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CSOA archivist Frank Villella and pianist Kirill Gerstein in the Rosenthal Archives vault

Kirill Gerstein, our guest pianist this week, in town to perform Sergei Prokofiev‘s Second Piano Concerto, visited the Rosenthal Archives for a tour and to view several items in our collections.

In addition to seeing several Prokofiev-related photographs and vintage program books, Gerstein also was very interested in materials relating to composer and pianist Ferruccio Busoni, who was a frequent soloist with the CSO between 1892 and 1915. He also spent some time carefully perusing an early edition of Tchaikovsky’s First Piano Concerto used by Theodore Thomas for the Orchestra’s inaugural concerts in October 1891; Hungarian pianist Rafael Joseffy was the soloist for those first concerts.


(The Archives is a popular place for performers of Prokofiev’s music: guest conductor Stéphane Denève visited in November 2011 when he was in Chicago to lead the Orchestra in a Suite from The Love for Three Oranges and the Second Violin Concerto with Leonidas Kavakos, and both conductor Sakari Oramo and pianist Yuja Wang visited in May 2013, when they performed the Third Piano Concerto.)

Prokofiev was soloist in the Chicago Symphony Orchestra’s first performances of the Second Piano Concerto on February 28 and March 1, 1930. Assistant Conductor Eric DeLamarter conducted. After intermission the composer returned to conduct his ballet Le pas d’acier. On March 24, 1930, Prokofiev and his wife—soprano Lina Llubera—gave a recital at Orchestra Hall under the auspices of the Chicago Society for Cultural Relations with Russia.

Prokofiev is soloist in his Second Piano Concerto, Eric DeLamarter conducts. February 28 and March 1, 1930

February 28 and March 1, 1930

Prokofiev recital with his wife as soloist

March 24, 1930

Program book biography from February and March 1930 appearances

The composer’s program book biography from the February and March 1930 appearances

The back cover of the 1930 program book also contained two Prokofiev-related advertisements. The inside cover announced the upcoming release of the Boston Symphony Orchestra‘s recording of the Classical Symphony (Symphony no. 1) conducted by Serge Koussevitzky on Victor. The outside cover contained a endorsed advertisement for Lyon & Healy as a distributor of Steinway pianos: “When he composes or plays—Prokofieff uses Steinway.”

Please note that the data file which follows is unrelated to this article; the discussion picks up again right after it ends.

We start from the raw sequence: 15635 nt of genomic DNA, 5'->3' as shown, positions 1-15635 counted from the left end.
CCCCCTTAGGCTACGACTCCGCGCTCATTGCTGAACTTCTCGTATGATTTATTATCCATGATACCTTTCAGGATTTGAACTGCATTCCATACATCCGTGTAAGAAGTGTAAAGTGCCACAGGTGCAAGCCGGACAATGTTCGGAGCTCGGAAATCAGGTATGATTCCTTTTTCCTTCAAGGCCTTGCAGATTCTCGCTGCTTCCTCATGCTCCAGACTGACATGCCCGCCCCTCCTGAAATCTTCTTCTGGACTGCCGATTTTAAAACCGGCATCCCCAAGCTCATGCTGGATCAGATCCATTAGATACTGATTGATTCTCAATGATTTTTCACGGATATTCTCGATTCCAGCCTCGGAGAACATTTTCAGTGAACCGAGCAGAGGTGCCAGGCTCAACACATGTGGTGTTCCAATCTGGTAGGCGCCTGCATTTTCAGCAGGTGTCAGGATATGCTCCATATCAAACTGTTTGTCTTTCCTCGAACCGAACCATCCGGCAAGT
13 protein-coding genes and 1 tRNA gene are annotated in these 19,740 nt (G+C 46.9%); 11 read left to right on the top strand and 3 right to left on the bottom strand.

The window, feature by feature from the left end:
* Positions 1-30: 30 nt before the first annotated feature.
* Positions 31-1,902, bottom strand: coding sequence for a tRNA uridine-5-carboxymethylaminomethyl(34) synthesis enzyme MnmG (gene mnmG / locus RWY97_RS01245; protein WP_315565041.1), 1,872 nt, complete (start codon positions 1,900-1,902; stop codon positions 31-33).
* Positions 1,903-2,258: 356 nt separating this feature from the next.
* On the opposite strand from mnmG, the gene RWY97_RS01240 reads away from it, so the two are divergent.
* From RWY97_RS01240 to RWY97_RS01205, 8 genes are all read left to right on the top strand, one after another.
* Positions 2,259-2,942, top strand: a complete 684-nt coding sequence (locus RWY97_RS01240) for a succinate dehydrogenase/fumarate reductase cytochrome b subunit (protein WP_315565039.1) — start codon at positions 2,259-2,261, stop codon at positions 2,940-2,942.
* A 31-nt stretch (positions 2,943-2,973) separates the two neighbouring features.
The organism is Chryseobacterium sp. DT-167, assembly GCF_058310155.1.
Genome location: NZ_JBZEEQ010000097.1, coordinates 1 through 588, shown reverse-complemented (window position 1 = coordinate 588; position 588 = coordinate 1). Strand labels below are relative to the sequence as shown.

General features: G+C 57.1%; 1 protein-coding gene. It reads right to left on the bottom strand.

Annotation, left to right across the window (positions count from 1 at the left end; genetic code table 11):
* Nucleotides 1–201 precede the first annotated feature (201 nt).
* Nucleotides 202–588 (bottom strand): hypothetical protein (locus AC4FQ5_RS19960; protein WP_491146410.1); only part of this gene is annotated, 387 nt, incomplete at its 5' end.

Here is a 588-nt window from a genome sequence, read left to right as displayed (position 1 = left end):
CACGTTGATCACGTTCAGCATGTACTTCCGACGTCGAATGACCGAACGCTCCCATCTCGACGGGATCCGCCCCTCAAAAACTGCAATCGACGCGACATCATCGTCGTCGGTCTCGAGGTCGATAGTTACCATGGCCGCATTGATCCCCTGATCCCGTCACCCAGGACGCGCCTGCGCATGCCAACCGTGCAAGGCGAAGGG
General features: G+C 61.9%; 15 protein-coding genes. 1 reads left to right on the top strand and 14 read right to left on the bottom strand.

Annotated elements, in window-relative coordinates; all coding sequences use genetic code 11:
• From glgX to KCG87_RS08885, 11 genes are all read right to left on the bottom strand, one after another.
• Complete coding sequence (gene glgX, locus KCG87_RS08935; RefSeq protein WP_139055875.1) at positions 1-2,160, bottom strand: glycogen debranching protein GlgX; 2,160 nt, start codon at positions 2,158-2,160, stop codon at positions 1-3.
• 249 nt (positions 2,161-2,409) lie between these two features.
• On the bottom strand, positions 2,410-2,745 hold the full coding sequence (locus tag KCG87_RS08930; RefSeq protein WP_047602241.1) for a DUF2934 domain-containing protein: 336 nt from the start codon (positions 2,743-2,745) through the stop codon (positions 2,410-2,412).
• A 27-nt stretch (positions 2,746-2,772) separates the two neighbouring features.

Victor advertisement Steinway advertisement
Yuja Wang as soloist in Prokofiev's Third Piano Concerto with the Chicago Symphony Orchestra on April 3, 2013. Sakari Oramo conducts. (Todd Rosenberg photo)

Yuja Wang as soloist in Prokofiev’s Third Piano Concerto with the Chicago Symphony Orchestra on April 3, 2013. Sakari Oramo conducts. (Todd Rosenberg photo)

A crew from Euronews‘s Musica program was in town this past April, filming a segment on the remarkable Chinese pianist Yuja Wang. Wang was in town for performances of Sergei Prokofiev’s Third Piano Concerto with Sakari Oramo conducting the Chicago Symphony Orchestra.

Wang visited the Rosenthal Archives during her visit and had a chance to see materials relating to Prokofiev’s many visits with the CSO, including the world premiere performances of his Third Piano Concerto in December 1921. And in the Musica segment, several archival images are used and Wang gives the Archives a nice little shout-out.


The program for the world premiere of Prokofiev’s Third Piano Concerto with the composer as soloist and Frederick Stock conducting. The composer also conducted the first Chicago performances of his First Symphony.


Sergei Prokofiev’s program biography for the world premiere of his Third Piano Concerto in December 1921.

CSO Grammy Awards 1

This year’s Grammy Awards telecast is Sunday evening, February 10, on CBS. Following the telecast, CBS 2 Chicago will be running a brief feature on the Chicago Symphony Orchestra’s extensive history with the awards. Weekend co-anchor Mai Martinez visited the Rosenthal Archives earlier this week and the segment was taped in the vault, including an interview with yours truly. A few images of the visit and taping are included here.